The shock of sudden death, viewed from deep within the numbing chasm of grief, can provoke many irrational reactions.
But Bazyli Niemcyk remained first and foremost a scientist. And despite his grief, nothing altered his perception that death is the end and there is nothing beyond it.
Until one day, barely a week after the accident, there was a knock at the door. The visitor introduced herself as Madam Dubcek, a medium who claimed to have a message “from the other side”.
Despite his initial cynicism, Basily’s mind spooled back to the pact he, Radomila and Bogdan had made together.
And as a man of science, he found himself compelled to find out the truth once and for all.
The two held hands over a table and, slipping into a trance, Madame Dubcek endeavoured to summon the spirits of the dead. After several minutes, her eyes rolled back into her head – and in an unearthly voice she uttered the three words that only two other people could possibly know:
“Credunt Essere Vera!”
From then on, Bazyli’s behaviour becasme increasingly erratic. In his diary he writes of destiny, of carrying out the ultimate scientific experiment. Within weeks he had quit his job at the university and sold his house.
And then one day in August 1903, a woman out walking her dog in woodland on the outskirts of the city came across a grisly spectacle: the body of a man hanging by his neck from the bough of a tree.
When the police cut him down they discovered a letter in his pocket, addressed to Professor Sitko of the Chemistry Faculty at the University of Lodz.
My Dear Sitko, it read, Death is but an illusion. Life is merely a gateway to another existence. I know this now. I have proof. Irrefutable proof. But as a man of science it remains my duty to investigate further. By the time you read this letter, I will have embarked on a voyage of discovery to another dimension. Seek out the woman named Madame Dubcek – and we shall talk again. Faithfully yours, Bazyli Niemcyk
Is life merely a gateway to another existence?
At the moment of his death, Bazyli Niemcyk believed this to be the case. And who knows? Perhaps he was right.
But if he was, he has yet to confirm it.
Sitko did indeed pay a visit to Madame Dubcek. And, thinking he was the police she immediately confessed to being Babs Wazinski, an out of work actress.
A couple had hired her to play the part of a medium, she said, and given her 50 zloty to recite those three Latin words.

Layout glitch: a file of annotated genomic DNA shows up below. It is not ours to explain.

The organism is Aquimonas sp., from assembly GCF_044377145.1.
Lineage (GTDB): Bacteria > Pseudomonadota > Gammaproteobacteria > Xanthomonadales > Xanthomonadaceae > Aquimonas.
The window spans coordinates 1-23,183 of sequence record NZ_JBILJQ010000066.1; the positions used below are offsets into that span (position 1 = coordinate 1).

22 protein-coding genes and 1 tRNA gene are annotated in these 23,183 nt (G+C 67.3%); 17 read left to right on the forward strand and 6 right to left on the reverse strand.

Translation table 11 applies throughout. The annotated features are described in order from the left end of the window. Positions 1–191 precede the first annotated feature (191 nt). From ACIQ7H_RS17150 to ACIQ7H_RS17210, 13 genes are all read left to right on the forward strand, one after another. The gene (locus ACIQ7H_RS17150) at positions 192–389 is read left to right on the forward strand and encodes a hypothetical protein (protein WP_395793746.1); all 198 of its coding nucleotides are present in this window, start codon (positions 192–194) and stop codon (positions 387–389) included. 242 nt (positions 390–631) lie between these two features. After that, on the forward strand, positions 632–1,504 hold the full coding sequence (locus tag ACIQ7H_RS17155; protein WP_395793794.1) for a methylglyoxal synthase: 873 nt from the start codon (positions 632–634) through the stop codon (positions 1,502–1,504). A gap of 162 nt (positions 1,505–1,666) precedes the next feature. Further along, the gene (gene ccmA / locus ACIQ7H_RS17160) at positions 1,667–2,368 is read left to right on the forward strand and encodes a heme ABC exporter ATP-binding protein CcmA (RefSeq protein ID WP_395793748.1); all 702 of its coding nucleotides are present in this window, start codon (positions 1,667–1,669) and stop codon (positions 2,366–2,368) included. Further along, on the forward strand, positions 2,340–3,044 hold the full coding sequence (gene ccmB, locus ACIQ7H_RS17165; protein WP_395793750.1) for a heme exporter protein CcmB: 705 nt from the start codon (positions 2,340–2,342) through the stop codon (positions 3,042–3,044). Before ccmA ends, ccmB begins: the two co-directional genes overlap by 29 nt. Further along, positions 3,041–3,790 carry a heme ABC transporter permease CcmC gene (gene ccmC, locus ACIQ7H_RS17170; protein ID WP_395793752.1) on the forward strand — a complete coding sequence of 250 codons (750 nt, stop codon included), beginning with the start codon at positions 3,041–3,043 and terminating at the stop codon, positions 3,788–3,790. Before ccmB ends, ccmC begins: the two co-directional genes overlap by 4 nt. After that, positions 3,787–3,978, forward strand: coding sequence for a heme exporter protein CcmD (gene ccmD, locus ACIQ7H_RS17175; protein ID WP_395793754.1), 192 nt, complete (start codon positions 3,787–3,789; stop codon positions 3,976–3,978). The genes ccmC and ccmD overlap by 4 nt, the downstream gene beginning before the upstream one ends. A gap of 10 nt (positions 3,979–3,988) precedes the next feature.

When asked to identify the couple, all Wazinski could say was that in her opinion the woman was old enough to be the man’s mother.
Radomila and Bogdan immediately became the subject of a major manhunt. But this was 1903: there was no CCTV, no phone tracking, none of the technological aids available to today’s detectives.
After two fruitless months the search was ended. The official verdict was that the pair had indeed perished along with 300 hedgehogs in that laboratory explosion.
Except six months later Bogdan Krakowski handed himself in. Under interrogation he freely admitted his part in the deception, claiming that he and Radomila had fallen in love and eloped in order to set up a mobile poodle parlour in Smolensk.
The medium had been her idea, Bogdan said. Radomila knew that if Bazyli thought there was life after death, his curiosity would get the better of him – leaving them free to lead their lives together.
“Deep down he is a good man,” she had told Bogdan. “But he is also a very stupid man.”
But with Bazyli gone, the romance had soon turned sour. According to Bogdan, Radomila was insufferable – nagging him from dawn till dusk and treating him as little more than a sex slave at night. She had also put on weight, he said.
And when Radomila announced she had offered board and lodging to a 19-year-old circus performer named Aleksander, Bogdan realised his days were numbered.
Radomila Niemcyk was soon apprehended and she too confessed. At their trial, they argued that they had acted out of love and that they had not intended for Bazyli to take his own life.
The judge disagreed and sentenced them to death. Still protesting their innocence, Radomila and Bogdan were dragged to the town square and crushed beneath five hundredweight of turnips – a traditional form of execution in Poland until the late 1970s.
Science has opened many doors to our greater understanding of the world in which we live. Yet death remains a door that is stubbornly locked.
Many have sought the key, but without success. What lies behind the door, it seems, must remain tantalisingly out of reach of the living – its contents known only to the dead…